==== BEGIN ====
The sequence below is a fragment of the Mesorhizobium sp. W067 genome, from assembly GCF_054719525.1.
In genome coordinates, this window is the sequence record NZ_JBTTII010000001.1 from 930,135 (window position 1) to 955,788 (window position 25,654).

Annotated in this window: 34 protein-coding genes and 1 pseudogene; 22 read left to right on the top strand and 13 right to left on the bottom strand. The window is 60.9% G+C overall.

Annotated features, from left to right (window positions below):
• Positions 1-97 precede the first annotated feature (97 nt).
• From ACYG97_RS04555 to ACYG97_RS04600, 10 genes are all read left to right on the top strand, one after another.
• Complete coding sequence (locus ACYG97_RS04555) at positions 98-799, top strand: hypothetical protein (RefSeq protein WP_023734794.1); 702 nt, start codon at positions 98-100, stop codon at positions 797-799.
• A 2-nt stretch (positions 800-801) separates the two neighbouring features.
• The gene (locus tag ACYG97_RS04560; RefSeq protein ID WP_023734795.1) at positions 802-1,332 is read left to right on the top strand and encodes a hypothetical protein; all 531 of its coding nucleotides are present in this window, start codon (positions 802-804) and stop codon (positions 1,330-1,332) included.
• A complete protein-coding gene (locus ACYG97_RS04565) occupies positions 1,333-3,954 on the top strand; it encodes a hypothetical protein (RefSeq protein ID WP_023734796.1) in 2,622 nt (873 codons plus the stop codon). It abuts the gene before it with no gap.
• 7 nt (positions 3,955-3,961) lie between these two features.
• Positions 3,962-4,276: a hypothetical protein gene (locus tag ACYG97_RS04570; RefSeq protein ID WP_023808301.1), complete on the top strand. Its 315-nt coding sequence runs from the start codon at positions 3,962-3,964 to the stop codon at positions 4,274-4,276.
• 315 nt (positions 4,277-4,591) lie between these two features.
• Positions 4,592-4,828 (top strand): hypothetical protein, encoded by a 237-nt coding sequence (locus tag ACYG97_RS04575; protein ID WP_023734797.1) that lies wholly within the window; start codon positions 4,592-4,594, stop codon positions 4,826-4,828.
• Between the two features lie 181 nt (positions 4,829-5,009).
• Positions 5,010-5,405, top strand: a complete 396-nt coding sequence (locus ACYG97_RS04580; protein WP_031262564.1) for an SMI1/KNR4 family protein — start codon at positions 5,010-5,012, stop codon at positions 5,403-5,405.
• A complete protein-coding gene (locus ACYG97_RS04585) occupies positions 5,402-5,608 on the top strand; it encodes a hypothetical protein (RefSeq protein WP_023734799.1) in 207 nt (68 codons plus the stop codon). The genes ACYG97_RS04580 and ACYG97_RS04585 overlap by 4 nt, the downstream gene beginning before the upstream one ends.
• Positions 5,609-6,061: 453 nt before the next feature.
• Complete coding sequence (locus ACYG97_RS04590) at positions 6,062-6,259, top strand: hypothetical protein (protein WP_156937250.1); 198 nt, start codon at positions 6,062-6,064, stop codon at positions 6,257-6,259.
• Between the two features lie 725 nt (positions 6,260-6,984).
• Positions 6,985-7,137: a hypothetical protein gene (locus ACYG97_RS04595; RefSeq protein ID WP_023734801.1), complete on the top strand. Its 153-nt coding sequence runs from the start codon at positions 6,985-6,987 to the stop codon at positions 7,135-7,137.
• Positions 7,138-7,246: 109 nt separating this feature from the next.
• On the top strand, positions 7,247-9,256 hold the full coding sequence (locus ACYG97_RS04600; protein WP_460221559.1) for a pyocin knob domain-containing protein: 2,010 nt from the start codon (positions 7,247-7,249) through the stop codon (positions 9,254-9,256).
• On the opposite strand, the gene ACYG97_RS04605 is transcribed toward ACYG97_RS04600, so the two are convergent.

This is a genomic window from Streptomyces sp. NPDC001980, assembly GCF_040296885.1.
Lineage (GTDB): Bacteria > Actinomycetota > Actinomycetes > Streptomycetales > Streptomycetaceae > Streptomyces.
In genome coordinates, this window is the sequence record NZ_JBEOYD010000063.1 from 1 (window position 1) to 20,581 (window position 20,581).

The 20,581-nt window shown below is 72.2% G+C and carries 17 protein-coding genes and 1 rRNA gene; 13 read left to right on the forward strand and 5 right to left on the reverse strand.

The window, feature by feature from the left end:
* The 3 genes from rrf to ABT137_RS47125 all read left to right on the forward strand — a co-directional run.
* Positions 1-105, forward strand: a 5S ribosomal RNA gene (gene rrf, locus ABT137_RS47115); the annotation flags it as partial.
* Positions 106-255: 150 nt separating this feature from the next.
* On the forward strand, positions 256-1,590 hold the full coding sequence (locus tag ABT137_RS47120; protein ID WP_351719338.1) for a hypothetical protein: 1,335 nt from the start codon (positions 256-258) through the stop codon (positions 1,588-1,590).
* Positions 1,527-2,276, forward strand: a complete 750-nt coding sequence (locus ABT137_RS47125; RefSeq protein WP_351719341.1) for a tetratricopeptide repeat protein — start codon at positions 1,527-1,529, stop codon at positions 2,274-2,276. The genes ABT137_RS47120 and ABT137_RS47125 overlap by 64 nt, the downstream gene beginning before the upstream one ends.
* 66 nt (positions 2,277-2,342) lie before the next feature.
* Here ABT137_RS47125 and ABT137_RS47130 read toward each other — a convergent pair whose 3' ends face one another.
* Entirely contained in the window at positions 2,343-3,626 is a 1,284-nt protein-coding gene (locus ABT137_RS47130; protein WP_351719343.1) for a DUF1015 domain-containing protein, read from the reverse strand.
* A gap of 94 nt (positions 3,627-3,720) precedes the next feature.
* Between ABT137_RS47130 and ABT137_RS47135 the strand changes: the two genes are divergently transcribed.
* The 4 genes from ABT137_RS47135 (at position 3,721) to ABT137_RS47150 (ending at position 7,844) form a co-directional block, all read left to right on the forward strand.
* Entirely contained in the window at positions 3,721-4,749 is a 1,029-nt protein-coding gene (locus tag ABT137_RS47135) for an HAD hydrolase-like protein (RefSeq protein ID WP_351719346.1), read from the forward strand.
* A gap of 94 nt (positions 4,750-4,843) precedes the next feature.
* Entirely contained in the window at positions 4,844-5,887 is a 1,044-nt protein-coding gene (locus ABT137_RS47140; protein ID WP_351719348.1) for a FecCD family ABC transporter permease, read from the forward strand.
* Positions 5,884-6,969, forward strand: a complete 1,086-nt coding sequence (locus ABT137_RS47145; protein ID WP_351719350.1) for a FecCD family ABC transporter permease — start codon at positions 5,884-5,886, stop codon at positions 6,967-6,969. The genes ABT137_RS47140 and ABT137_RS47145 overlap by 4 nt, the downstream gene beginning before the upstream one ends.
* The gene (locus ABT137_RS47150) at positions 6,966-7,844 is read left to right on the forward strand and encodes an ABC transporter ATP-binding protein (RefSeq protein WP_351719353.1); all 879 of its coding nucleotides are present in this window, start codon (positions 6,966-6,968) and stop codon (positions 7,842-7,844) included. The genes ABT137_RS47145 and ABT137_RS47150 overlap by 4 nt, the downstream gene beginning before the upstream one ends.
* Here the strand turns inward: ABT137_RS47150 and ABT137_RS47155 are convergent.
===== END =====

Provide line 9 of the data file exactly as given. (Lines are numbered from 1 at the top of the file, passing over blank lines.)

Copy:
• The gene (locus tag ACYG97_RS04560; RefSeq protein ID WP_023734795.1) at positions 802-1,332 is read left to right on the top strand and encodes a hypothetical protein; all 531 of its coding nucleotides are present in this window, start codon (positions 802-804) and stop codon (positions 1,330-1,332) included.